COVID-19 pandemic research at KPWHRI

Models of the novel coronavirus (left, background) and its spike protein (right, foreground). Credit: NIH

Having long tracked infectious diseases and tested vaccines for safety and effectiveness, KPWHRI now focuses on the novel coronavirus.

Scientists at Kaiser Permanente Washington Health Research Institute (KPWHRI) are on the forefront of efforts to understand, prevent, diagnose, and treat COVID-19. This includes vaccines, medications, forecasts, and impacts of the virus on various health conditions.

“We rose early to the challenge of discovering all we can about the novel coronavirus pandemic,” says Michael L. Jackson, PhD, MPH, an associate investigator at KPWHRI.

Studies now enrolling Kaiser Permanente Washington patients

The first 2 studies listed below use different ways to collect test swabs that allow researchers to explore how many people get sick with COVID-19, what kind of symptoms they have, how risk varies across populations, and what factors increase risk of severe illness:

  • Residual Respiratory Swab Study: Certain Kaiser Permanente Washington patients who were recently tested for the novel coronavirus (called SARS-CoV-2) at Kaiser Permanente Washington are invited to give their permission to take part. This study uses leftover respiratory swab material from that test to see whether other viruses are present.
  • Self-Swab Respiratory Virus Study: KPWHRI researchers are contacting select patients who recently received care in person or virtually from a Kaiser Permanente Washington provider or who recently spoke with the Consulting Nurse Service about a cold or flu-like illness. When people agree to join the study, they are sent a kit to self-collect a swab that will be tested for SARS-CoV-2, flu, and other respiratory viruses.

Also, KPWHRI and University of Washington researchers are collaborating to develop and evaluate a test kit to detect virus shed into stool. This study will start enrolling some patients at Kaiser Permanente Washington soon.

Experimental vaccine trial

KPWHRI builds on its a background of longstanding participation as a Vaccine and Treatment Evaluation Unit and collaboration with the Centers for Disease Control and Prevention (CDC), the National Institute of Allergy and Infectious Diseases (NIAID), etc.

On July 27, 2020, a phase 3 trial was launched to test the effectiveness—and continue to test the safety—of the NIAID-Moderna vaccine for COVID-19. KPWHRI is one of 89 trial locations (as of Aug. 6), and the team is now enrolling participants in this trial. The team is also slated to collaborate with HDT Bio Corp. later this year on a phase 1 clinical trial of the firm’s experimental COVID-19 vaccine. Additional trials of other vaccine candidates may enroll participants in the future at KPWHRI. 

Meanwhile, KPWHRI is continuing to follow the people vaccinated in the phase 1 trial of the NIAID-Moderna vaccine for COVID-19 that was launched on March 16, 2020. KPWHRI was the first to begin testing an experimental vaccine for the novel coronavirus. For the first 45 people to receive the vaccine, 57 days after their first vaccination, it was well tolerated and generated an immune response that exceeded the average responses from a group of people recovering from the disease, according to a New England Journal of Medicine report on July 14, 2020.

KPWHRI is establishing a registry of people who want to participate in trials of investigational vaccines at corona.kpwashingtonresearch.org. The COVID-19 Prevention Trials Network has a volunteer screening registry of people nationwide who are interested in participating in a broader range of vaccines and other preventive therapies at various research facilities in Seattle and around the country: coronaviruspreventionnetwork.org.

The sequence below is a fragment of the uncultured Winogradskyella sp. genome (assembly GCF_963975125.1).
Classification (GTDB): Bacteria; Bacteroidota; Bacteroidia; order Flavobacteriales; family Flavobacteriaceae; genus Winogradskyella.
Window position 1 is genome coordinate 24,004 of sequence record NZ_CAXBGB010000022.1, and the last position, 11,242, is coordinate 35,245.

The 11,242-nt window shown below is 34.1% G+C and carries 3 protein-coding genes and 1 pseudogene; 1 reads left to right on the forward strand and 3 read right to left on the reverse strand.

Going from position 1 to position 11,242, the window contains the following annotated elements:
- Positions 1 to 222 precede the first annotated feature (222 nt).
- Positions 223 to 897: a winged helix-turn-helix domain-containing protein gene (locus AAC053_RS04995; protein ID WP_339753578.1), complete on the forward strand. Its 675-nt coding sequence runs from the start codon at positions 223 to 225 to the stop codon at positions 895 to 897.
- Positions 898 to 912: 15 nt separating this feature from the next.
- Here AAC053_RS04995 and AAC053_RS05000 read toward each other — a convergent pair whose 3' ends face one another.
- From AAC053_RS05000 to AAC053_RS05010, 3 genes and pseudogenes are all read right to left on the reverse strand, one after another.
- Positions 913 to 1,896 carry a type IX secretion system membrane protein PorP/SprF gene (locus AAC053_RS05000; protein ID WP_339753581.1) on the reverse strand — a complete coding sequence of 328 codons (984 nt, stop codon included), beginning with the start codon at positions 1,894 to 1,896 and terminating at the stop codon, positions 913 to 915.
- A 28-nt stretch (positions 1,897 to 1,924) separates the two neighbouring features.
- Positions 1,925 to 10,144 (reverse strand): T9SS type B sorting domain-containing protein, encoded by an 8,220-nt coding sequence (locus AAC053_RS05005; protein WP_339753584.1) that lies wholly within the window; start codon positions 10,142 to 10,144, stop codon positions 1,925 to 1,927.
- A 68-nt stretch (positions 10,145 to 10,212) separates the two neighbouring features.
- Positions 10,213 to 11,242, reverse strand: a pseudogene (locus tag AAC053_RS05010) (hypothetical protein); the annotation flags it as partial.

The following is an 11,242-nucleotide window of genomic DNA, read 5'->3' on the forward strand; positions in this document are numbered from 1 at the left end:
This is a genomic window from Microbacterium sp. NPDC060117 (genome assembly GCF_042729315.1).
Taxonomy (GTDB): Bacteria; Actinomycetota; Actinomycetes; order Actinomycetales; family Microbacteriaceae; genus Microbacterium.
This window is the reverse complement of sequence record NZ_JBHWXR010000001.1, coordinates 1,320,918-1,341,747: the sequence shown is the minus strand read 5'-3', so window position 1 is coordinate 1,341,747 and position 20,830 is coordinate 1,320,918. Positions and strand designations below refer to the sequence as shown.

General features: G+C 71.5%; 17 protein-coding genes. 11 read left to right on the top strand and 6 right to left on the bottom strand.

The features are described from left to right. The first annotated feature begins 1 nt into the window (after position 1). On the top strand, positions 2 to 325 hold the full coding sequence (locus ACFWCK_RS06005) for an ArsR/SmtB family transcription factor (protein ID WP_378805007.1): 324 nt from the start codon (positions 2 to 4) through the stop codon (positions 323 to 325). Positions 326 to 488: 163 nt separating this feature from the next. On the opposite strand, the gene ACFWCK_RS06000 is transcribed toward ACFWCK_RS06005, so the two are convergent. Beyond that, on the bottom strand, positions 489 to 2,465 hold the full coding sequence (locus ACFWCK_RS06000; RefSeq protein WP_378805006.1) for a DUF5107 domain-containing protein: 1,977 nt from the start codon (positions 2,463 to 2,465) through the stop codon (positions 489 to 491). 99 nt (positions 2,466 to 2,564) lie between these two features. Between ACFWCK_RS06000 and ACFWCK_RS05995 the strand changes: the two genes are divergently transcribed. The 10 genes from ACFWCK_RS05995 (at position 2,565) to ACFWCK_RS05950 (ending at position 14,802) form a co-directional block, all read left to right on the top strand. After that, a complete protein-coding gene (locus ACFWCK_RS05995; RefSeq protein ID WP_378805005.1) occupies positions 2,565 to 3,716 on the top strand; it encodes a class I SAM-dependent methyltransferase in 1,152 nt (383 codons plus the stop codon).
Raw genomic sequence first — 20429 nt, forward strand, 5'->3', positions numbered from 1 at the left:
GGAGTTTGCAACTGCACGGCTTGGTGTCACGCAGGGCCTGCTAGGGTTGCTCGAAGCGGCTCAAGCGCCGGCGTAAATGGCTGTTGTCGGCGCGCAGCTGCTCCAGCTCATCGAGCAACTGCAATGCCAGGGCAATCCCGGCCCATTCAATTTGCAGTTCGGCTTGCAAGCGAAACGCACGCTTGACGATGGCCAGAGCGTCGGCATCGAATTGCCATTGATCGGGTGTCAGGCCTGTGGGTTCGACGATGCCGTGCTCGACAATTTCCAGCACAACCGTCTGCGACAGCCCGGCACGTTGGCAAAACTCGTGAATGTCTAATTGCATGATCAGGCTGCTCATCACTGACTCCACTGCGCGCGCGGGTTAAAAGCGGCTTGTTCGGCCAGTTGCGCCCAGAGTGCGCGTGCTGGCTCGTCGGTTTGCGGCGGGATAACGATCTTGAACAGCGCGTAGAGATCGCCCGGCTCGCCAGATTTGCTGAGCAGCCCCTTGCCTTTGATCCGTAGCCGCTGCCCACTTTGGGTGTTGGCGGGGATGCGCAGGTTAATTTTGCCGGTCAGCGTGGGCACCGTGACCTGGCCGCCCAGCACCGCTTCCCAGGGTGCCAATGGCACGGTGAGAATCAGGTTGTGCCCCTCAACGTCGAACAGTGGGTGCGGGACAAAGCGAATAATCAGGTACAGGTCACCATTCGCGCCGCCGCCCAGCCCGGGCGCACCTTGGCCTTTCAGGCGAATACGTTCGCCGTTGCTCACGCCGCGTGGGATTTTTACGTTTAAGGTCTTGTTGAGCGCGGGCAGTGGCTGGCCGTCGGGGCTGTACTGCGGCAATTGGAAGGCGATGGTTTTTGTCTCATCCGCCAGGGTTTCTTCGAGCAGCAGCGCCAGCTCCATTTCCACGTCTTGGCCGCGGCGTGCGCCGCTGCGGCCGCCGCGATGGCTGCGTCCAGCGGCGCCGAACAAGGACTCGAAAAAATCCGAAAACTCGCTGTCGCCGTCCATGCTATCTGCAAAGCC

Other COVID-19 studies

KPWHRI is a major contributor to understanding of the spread of COVID-19 in Washington state, because researchers have access to comprehensive information about a large real-world population. KPWHRI is also providing a variety of resources and support to the Kaiser Permanente Washington care-delivery system to help prevent, screen for, and treat COVID-19, such as:

  • Predictive analytics to identify Kaiser Permanente Washington Medicare-age patients at highest risk for complications of COVID-19, so care providers can proactively reach out to these patients offering care and support;
  • Consultation to Washington state’s COVID-19 Health System Response Management team in developing a database to track hospital and intensive care unit (ICU) use statewide;
  • Helping Kaiser Permanente Washington’s newly formed Business Command Center to understand, improve, and evaluate the “Virtual First” care model that is quickly evolving from the system’s rapid COVID-19 response;
  • Rapidly reviewing scientific evidence related to COVID-19 care;
  • Exploring how the virus affects physical and mental health, as well as how it affects care for other conditions such as cancer, chronic pain, diabetes, and heart disease; and
  • Working with Kaiser Permanente Washington Community Health and various community partnerships to identify and share resources with care providers in the region’s federally qualified health centers, including in-clinic workflows for COVID-19 and collaboratives to plan for emerging social needs resulting from the pandemic.

In addition, the many Kaiser Permanente enrollees who participate in the Kaiser Permanente Research Bank are providing blood samples and medical information that will be useful in the organization's ongoing COVID-19 research nationally.

Kaiser Permanente Washington patients can find information about testing, diagnosis, and treatment for COVID-19 here.



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